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The Performance Penalties of Bloatware-Based Next-Gen Firewalls
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MichaelFey
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MichaelFey,
User Rank: Apprentice
11/4/2014 | 6:37:34 PM
Re: Smaller Footprint, Bigger Thinking

There are two concepts here – one is core product design, another is deployment optimization. Bloatware is traditionally used to mean OS and applications that grow fatter and more sluggish with each FCS. As part of bloatware deployment, optimization can be a useful tool for tailoring a product to the specific policies, traffic patterns, and risk posture of your organization and network topology. However, it is also often a crutch used to work around poor designs, finessing features and options into the optimal set of tradeoffs. Yet they are still tradeoffs -- something is lost.

Instead, we think you have the right to buy a product that works efficiently out of the box, without heavy optimization. If you have the time, budget, and desire to optimize, you can still choose to do so, but I prefer to see products that perform well at the default settings – with all the features you've invested in turned on.

RetiredUser
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RetiredUser,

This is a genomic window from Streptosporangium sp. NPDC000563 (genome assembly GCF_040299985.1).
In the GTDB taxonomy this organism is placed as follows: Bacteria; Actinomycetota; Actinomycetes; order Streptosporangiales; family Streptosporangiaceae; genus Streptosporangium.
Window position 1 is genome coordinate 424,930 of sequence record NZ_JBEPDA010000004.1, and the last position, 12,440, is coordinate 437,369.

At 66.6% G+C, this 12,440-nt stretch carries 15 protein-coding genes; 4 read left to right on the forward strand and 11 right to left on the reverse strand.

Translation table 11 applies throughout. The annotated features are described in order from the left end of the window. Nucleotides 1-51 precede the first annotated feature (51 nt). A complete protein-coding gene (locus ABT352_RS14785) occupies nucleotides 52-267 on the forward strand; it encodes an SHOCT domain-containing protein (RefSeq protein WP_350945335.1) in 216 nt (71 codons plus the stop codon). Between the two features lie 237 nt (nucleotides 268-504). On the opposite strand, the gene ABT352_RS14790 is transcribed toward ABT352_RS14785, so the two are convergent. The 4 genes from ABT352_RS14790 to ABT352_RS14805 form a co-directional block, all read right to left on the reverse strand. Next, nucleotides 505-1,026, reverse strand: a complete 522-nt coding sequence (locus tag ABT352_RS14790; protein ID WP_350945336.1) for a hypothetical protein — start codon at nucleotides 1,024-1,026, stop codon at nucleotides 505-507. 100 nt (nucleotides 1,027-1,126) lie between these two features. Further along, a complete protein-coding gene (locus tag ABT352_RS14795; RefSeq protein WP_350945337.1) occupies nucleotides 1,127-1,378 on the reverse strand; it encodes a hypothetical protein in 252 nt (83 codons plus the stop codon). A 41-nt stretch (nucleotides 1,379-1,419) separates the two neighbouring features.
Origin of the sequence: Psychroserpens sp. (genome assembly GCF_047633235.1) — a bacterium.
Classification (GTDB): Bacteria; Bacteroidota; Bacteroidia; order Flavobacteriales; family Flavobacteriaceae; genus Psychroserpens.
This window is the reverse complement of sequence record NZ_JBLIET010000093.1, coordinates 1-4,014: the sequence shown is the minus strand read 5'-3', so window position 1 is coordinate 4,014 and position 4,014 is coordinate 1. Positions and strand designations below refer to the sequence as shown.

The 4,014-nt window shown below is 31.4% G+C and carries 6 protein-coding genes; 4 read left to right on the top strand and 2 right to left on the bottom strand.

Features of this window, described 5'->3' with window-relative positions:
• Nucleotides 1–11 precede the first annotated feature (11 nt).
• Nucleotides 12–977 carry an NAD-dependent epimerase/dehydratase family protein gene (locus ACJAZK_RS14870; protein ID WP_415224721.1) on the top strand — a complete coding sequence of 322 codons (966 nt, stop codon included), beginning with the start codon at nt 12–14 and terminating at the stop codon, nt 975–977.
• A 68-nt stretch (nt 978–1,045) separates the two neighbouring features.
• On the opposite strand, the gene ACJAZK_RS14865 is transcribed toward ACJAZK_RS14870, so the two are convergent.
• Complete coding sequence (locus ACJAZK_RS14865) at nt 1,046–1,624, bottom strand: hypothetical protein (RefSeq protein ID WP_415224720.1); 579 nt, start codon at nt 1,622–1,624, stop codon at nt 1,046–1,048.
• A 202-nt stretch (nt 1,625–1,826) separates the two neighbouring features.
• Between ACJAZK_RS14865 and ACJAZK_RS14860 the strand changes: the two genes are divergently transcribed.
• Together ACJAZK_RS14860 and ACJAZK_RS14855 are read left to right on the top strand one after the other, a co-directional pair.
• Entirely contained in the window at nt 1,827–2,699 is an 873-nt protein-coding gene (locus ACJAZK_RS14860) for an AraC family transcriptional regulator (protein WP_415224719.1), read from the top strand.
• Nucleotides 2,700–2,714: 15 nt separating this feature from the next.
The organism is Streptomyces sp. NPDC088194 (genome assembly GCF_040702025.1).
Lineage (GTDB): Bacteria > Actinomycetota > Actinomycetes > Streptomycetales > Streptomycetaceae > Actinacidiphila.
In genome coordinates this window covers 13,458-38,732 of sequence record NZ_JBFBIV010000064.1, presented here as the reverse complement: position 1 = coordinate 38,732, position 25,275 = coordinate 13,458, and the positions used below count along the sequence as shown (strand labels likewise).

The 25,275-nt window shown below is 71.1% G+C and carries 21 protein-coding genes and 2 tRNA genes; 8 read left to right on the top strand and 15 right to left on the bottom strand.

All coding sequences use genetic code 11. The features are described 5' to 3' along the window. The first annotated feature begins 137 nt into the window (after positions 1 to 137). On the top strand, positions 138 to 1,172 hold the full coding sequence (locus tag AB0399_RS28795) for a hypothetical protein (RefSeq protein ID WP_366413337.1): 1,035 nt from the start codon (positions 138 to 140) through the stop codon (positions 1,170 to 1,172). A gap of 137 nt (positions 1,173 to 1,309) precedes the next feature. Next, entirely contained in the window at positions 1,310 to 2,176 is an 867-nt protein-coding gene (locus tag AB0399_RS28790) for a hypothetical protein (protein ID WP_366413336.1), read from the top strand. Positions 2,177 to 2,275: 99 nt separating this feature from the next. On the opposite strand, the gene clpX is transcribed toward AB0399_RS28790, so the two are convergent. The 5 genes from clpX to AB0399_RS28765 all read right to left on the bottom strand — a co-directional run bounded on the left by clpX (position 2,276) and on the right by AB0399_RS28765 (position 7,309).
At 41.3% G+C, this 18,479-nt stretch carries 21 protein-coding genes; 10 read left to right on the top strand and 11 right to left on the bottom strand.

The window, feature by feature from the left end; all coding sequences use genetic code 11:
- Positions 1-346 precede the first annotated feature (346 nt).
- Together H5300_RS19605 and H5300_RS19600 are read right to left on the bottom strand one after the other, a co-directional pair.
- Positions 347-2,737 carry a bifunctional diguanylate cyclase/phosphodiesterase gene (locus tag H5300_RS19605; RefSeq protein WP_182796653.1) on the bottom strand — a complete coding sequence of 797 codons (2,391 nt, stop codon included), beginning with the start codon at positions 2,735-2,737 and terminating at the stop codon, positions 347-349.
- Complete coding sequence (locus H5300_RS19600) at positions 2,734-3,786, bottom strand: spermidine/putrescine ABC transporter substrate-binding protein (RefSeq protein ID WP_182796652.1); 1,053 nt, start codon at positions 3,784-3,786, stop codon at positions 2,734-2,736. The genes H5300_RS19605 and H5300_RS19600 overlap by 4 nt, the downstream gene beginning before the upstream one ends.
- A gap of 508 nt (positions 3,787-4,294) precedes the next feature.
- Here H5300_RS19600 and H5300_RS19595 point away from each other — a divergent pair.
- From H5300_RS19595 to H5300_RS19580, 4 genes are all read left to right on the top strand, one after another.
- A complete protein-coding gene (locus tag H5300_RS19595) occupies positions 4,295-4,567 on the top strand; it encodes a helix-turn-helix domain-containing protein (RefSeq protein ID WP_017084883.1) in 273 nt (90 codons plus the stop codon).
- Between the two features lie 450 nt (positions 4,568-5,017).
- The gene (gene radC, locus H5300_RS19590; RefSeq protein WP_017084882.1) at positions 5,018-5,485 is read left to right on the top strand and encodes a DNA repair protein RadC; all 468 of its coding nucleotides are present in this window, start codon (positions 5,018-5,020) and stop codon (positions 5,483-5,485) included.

User Rank: Ninja
10/31/2014 | 12:59:35 PM
Smaller Footprint, Bigger Thinking
When I first walked into a past project - create a new OS template VM for all future SLES VM rollouts - I knew I was going to take the existing installation footprint and cut it down from almost 10 GB to roughly 1 GB.  When a second template came up for our virtual firewall "appliances" I took that 1 GB and made it 600 MB.  My point is, from strictly a size factor, I understood how to review from a configuration/release management perspective all the applications and libraries contained in the VM and whittle the package down to only the most essential packages.

Now, in terms of performance, it's a similar thing.  You identify exactly what you need in your firewall, what you can replace with intermittant services rather than persistant, and also what can be replaced with pure staff power; re-design and roll out with only what you need; the understanding being that you do not turn anything off later without replacing it with another form of that service, or a modified version.  But also, performance can be affected by the software itself - not all algorithms are equal and before buying deep analytics that are going to sit on your network, you should understand the code and whether there are better options out there; even bringing an in-house team to write the code so the footprint is small and the drag on performance is as minimal as possible may be worth the money in the long run.

Trim all the digital fat, and make sure only the best designed code is in place.

P.S.  I suspect that of those admins interviewed, many of them didn't fully understand the options available in their software.  Even bloatware can often be configurable to minimize features and for performance fine-tuning.  Know your apps backward and forward, spend time with the application tech support to identify areas for improvement, and if that isn't working - buy another product.

 


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